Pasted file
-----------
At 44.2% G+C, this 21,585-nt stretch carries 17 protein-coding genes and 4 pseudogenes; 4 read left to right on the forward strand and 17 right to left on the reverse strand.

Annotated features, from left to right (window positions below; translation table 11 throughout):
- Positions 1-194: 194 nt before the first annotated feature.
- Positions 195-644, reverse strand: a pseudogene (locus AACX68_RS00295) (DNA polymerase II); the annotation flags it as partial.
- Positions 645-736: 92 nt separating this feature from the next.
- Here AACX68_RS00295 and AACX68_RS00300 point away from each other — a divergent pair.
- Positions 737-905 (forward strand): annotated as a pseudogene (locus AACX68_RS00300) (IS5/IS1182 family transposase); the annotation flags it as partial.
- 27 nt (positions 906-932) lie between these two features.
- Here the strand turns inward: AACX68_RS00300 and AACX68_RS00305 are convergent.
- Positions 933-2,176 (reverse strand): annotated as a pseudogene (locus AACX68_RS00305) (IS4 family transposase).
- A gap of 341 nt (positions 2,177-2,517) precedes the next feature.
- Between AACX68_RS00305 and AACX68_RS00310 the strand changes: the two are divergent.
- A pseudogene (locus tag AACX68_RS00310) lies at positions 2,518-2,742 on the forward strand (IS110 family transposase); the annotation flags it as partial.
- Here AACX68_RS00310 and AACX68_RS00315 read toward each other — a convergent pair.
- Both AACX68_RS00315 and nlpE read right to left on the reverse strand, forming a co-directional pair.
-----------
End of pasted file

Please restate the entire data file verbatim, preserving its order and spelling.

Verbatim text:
At 44.2% G+C, this 21,585-nt stretch carries 17 protein-coding genes and 4 pseudogenes; 4 read left to right on the forward strand and 17 right to left on the reverse strand.

Annotated features, from left to right (window positions below; translation table 11 throughout):
- Positions 1-194: 194 nt before the first annotated feature.
- Positions 195-644, reverse strand: a pseudogene (locus AACX68_RS00295) (DNA polymerase II); the annotation flags it as partial.
- Positions 645-736: 92 nt separating this feature from the next.
- Here AACX68_RS00295 and AACX68_RS00300 point away from each other — a divergent pair.
- Positions 737-905 (forward strand): annotated as a pseudogene (locus AACX68_RS00300) (IS5/IS1182 family transposase); the annotation flags it as partial.
- 27 nt (positions 906-932) lie between these two features.
- Here the strand turns inward: AACX68_RS00300 and AACX68_RS00305 are convergent.
- Positions 933-2,176 (reverse strand): annotated as a pseudogene (locus AACX68_RS00305) (IS4 family transposase).
- A gap of 341 nt (positions 2,177-2,517) precedes the next feature.
- Between AACX68_RS00305 and AACX68_RS00310 the strand changes: the two are divergent.
- A pseudogene (locus tag AACX68_RS00310) lies at positions 2,518-2,742 on the forward strand (IS110 family transposase); the annotation flags it as partial.
- Here AACX68_RS00310 and AACX68_RS00315 read toward each other — a convergent pair.
- Both AACX68_RS00315 and nlpE read right to left on the reverse strand, forming a co-directional pair.